It was in this moment that I decided to ask for student feedback. I printed up a quick survey (these were the pre- Google Forms days) to see how students felt about the classroom environment. Two-thirds described having a hard time concentrating on their work. Some students loved the chaos but many of them hated it.

Authentic PBL Doesn’t Have to Equal Chaos

The next morning, I had coffee with my mentor and lamented, “I thought the project was authentic. I thought I could create a student-centered environment. I thought they would just know how to behave during a project like this. But, I don’t know, maybe I’m not able to create that kind of environment.”

He furrowed his eyebrows and said, “You ever work on a project when you’re at Starbucks?”

I nodded.

“Okay, watch the people in Starbucks. What trends do you see?”

I described people sitting at the tables and occasionally standing at a tall table. They moved to get coffee, to use the restroom, and to order items. However, they weren’t running around. They weren’t throwing things or standing on chairs. Instead, it was relaxed.

Although the environment was noisy, it was mostly due to the work of grinding coffee and blending beverages. Most people were talking at a reasonable volume. They followed unspoken norms that allowed for communication and work.

He then challenged me to think of all the spaces where I had done my best individual and collaborative projects. These were spaces designed for communication, deep thinking, and deep work. Some of these spaces were silent and others were loud. However, they were all spaces where I could focus.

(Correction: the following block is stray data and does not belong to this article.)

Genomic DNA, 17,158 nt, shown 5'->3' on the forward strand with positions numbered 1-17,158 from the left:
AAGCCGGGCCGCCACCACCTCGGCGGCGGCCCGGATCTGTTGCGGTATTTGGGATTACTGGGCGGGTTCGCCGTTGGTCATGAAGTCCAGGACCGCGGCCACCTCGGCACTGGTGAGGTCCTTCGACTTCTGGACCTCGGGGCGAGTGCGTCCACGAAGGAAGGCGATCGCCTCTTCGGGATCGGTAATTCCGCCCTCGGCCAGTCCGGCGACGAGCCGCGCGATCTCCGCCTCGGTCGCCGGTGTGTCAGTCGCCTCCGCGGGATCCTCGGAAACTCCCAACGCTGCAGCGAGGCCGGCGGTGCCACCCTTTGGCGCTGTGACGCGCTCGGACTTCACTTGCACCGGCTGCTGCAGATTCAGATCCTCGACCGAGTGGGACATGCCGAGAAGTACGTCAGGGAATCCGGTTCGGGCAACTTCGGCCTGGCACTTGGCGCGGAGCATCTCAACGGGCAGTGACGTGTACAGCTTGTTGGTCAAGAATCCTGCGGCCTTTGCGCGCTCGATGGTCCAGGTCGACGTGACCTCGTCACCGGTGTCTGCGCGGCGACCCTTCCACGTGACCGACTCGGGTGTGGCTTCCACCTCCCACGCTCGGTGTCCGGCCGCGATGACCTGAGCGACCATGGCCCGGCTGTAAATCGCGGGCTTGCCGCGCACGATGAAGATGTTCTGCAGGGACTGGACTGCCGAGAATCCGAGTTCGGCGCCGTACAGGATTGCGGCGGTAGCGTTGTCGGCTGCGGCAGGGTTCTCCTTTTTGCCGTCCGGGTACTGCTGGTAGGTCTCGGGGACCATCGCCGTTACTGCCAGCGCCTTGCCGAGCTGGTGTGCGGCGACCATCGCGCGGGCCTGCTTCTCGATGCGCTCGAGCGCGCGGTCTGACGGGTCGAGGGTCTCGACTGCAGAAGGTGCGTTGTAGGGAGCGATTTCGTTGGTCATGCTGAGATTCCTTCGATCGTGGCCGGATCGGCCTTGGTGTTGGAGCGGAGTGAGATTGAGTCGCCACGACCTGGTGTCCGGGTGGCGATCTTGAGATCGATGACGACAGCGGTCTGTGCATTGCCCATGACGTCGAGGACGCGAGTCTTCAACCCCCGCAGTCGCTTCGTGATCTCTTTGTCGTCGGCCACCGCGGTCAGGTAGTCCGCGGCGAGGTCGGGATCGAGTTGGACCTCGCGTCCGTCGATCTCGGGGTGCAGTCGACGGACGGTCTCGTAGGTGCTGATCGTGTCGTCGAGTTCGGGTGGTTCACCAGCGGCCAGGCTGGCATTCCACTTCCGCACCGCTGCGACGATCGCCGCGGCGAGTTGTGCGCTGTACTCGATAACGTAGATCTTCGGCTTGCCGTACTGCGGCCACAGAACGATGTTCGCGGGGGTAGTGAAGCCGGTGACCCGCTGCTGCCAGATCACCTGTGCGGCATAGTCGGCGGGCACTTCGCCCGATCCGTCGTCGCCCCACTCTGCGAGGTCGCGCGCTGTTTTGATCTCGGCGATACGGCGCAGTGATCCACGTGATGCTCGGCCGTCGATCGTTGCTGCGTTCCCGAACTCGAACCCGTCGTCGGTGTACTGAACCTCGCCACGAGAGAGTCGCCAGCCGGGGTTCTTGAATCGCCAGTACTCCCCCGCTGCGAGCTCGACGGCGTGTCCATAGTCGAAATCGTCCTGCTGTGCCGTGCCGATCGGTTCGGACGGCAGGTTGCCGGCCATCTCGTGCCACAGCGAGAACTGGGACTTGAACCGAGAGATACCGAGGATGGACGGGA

I realized something critical at that moment. If we want students to engage in authentic projects, we need to design systems and structures that facilitate collaboration and creativity. For all the talk of “embracing chaos,” it turns out classroom management is a vital part of authentic PBL.

As I drove home, I realized that I had bought into some significant myths about PBL and classroom management. If you’re interested, I explore this myths in-depth in an article about the myths of classroom management and PBL. I had seen structure as the enemy of authenticity but then I realized that structure was vital for creative work. I had believed that an engaging project would mean I never had to think about classroom management but I soon learned that authentic projects often led to a different set of classroom management challenges.

Developing a Classroom Management Plan for PBL

When I first began thinking strategically about classroom management in project-based learning, I implemented a few significant changes. I have included these elements in the free resource at the bottom of this page. It’s a template where I use guiding questions to walk you, step-by-step through how to design a classroom management plan for your project-based learning unit. The following are some of the changes I implemented when I first started thinking proactively about classroom management in PBL:

1. I changed my lesson design.

My approach to PBL involved nonstop group work without any individual time for processing. This felt overwhelming for introverts but also became challenging for my ELL students who sometimes needed additional time to process the language and for my exceptional learners who needed additional retrieval practice. So I started to add structures that would build interdependence into collaboration. So, when students engaged in brainstorming, they would brainstorm alone first and then move to a structured brainstorm as a group. I also created moments of silence followed by louder moments (quieter during research and louder during prototyping). This had the added benefit of increasing student engagement and participation.